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Spoiler alert – Dispersion and fire are not the same thing.
Dispersion is a physical constant. When visible light enters a diamond it slows and separates into its component colors. The way a diamond is cut will influence the dispersive-output, but dispersion is a scientifically repeatable constant.
Fire is human perception of dispersion, making it a variable aesthetic. Your eyes may or may not see dispersive-output as fire. Whether you perceive dispersion as fire is variable – and not just diamond to diamond – you can see different fire from the same diamond in different environments. You can even see different fire in the same environment at different times, depending on the constriction or dilation of your pupils. In fact, depending on eyesight, acuity and age, two observers can be in the same room at the same time with the same diamond and see different fire. Diamond fire is a wonderful, wild variable.
PriceScope Pointer: The descriptor “fire” as a diamond performance component comes from early diamond cutters, striving to maximize the reflections of fire from the gas lamps under which they worked.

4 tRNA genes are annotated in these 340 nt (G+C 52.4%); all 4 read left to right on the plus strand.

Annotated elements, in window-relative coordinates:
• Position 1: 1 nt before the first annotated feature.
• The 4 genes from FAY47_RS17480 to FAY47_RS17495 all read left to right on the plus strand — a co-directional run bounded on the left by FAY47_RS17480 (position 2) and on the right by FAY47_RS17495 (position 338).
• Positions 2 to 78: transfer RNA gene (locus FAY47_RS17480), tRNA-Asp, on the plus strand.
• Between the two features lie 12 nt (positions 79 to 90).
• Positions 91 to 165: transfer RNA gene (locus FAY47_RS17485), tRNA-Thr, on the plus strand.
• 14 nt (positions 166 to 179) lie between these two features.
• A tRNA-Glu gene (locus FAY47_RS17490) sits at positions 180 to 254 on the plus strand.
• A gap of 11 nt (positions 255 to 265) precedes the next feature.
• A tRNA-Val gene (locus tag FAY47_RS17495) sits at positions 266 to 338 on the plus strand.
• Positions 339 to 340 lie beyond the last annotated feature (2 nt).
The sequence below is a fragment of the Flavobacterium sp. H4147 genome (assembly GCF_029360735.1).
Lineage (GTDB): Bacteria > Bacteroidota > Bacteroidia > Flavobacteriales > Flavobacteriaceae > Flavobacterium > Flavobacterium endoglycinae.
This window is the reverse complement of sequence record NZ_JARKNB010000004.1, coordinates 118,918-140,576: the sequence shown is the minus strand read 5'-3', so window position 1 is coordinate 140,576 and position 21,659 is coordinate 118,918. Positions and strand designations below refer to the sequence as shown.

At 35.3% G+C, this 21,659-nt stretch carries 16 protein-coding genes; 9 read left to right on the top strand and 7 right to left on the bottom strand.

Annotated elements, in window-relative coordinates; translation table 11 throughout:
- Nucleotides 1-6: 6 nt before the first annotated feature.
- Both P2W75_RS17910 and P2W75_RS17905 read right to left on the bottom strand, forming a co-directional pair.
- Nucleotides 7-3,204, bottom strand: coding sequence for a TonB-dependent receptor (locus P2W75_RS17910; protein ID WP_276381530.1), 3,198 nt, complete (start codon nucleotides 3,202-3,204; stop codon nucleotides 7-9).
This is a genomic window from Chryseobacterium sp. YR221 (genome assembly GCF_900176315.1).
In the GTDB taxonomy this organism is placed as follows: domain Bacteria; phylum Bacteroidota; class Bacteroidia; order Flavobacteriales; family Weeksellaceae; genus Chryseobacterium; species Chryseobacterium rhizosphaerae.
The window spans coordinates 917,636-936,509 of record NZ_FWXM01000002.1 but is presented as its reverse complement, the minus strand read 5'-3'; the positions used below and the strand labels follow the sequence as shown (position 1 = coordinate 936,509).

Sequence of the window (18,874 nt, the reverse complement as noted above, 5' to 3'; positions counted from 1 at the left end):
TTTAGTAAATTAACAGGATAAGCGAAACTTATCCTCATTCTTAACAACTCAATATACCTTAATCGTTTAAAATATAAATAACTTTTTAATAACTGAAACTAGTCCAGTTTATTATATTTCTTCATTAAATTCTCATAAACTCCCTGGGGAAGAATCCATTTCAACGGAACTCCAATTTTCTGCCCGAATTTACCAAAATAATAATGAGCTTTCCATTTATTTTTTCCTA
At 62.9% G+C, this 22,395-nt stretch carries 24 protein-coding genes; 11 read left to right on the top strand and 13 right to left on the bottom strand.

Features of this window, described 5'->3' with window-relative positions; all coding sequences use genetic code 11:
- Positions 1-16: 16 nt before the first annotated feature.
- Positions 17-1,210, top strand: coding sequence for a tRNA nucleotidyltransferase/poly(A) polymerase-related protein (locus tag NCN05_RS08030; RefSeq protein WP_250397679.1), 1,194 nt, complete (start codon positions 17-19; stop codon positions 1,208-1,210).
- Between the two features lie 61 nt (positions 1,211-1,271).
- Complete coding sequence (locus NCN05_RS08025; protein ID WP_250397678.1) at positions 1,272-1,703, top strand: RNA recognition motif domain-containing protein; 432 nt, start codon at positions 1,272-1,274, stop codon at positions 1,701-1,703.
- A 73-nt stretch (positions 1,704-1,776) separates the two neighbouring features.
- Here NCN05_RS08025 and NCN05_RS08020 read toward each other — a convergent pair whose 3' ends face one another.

Light in the visible spectrum is composed of a rainbow of colors ranging from 380 to 700 nanometers. When we see all of those wavelengths combined together, we perceive the color of the light as white.
Dispersion takes place when light travels through a medium like water, a triangular glass prism or a gemstone’s facets. Entering that medium, the different color-wavelengths begin traveling at different speeds and start to separate, or ‘disperse’ from each other. Long wavelengths (near the infrared spectrum) travel faster than short wavelengths (near the ultraviolet spectrum).
The most familiar example of dispersion is probably a rainbow, caused by reflection, refraction and dispersion of light in water droplets.
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Refractive index (RI) is a value calculated from the ratio of the speed of light in a vacuum to its speed in a second medium of greater density. The vacuum of space has a refractive index of 1.
Light travels through space at 186,282 miles per second.
Our atmosphere barely slows light down at all.
Water slows light down enough to see component colors separate.
Refraction in Gemstones
For thousands of years, diamond and corundum (rubies and sapphires) have been treasured for the way they slow and bend light. Humans have attempted to recreate the high dispersive-output of these precious gemstones. The two best known simulants are cubic zirconia (CZ) and Moissanite (SiC), which have refractive indexes just below and above diamond.
Diamond’s high refractive index of 2.4175 promotes strong dispersion. That number also seems to be a “sweet spot” for homo sapiens. Man made simulants designed with refractive indices just below and above diamond’s RI look “fake” to many people because they don’t quite look right, compared to a diamond.
Diamond Fire Described